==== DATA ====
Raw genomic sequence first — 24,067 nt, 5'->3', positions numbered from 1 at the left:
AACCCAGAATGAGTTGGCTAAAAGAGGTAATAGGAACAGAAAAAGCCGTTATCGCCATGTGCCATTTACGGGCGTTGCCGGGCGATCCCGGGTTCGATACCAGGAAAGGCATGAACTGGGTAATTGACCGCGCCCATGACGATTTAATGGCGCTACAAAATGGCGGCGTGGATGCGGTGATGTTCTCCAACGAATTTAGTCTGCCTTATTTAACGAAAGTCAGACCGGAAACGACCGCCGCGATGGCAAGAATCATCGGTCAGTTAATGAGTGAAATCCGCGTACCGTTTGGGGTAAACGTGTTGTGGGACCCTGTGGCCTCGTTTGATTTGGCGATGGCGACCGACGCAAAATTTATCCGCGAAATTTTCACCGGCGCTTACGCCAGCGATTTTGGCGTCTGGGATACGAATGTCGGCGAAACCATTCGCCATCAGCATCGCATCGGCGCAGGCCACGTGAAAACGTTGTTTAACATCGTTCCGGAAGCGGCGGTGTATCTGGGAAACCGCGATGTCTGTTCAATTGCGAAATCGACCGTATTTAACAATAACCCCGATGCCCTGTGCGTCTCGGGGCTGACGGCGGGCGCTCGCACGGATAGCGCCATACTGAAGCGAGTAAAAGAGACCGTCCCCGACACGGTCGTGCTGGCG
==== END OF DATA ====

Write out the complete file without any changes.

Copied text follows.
Raw genomic sequence first — 24,067 nt, 5'->3', positions numbered from 1 at the left:
AACCCAGAATGAGTTGGCTAAAAGAGGTAATAGGAACAGAAAAAGCCGTTATCGCCATGTGCCATTTACGGGCGTTGCCGGGCGATCCCGGGTTCGATACCAGGAAAGGCATGAACTGGGTAATTGACCGCGCCCATGACGATTTAATGGCGCTACAAAATGGCGGCGTGGATGCGGTGATGTTCTCCAACGAATTTAGTCTGCCTTATTTAACGAAAGTCAGACCGGAAACGACCGCCGCGATGGCAAGAATCATCGGTCAGTTAATGAGTGAAATCCGCGTACCGTTTGGGGTAAACGTGTTGTGGGACCCTGTGGCCTCGTTTGATTTGGCGATGGCGACCGACGCAAAATTTATCCGCGAAATTTTCACCGGCGCTTACGCCAGCGATTTTGGCGTCTGGGATACGAATGTCGGCGAAACCATTCGCCATCAGCATCGCATCGGCGCAGGCCACGTGAAAACGTTGTTTAACATCGTTCCGGAAGCGGCGGTGTATCTGGGAAACCGCGATGTCTGTTCAATTGCGAAATCGACCGTATTTAACAATAACCCCGATGCCCTGTGCGTCTCGGGGCTGACGGCGGGCGCTCGCACGGATAGCGCCATACTGAAGCGAGTAAAAGAGACCGTCCCCGACACGGTCGTGCTGGCG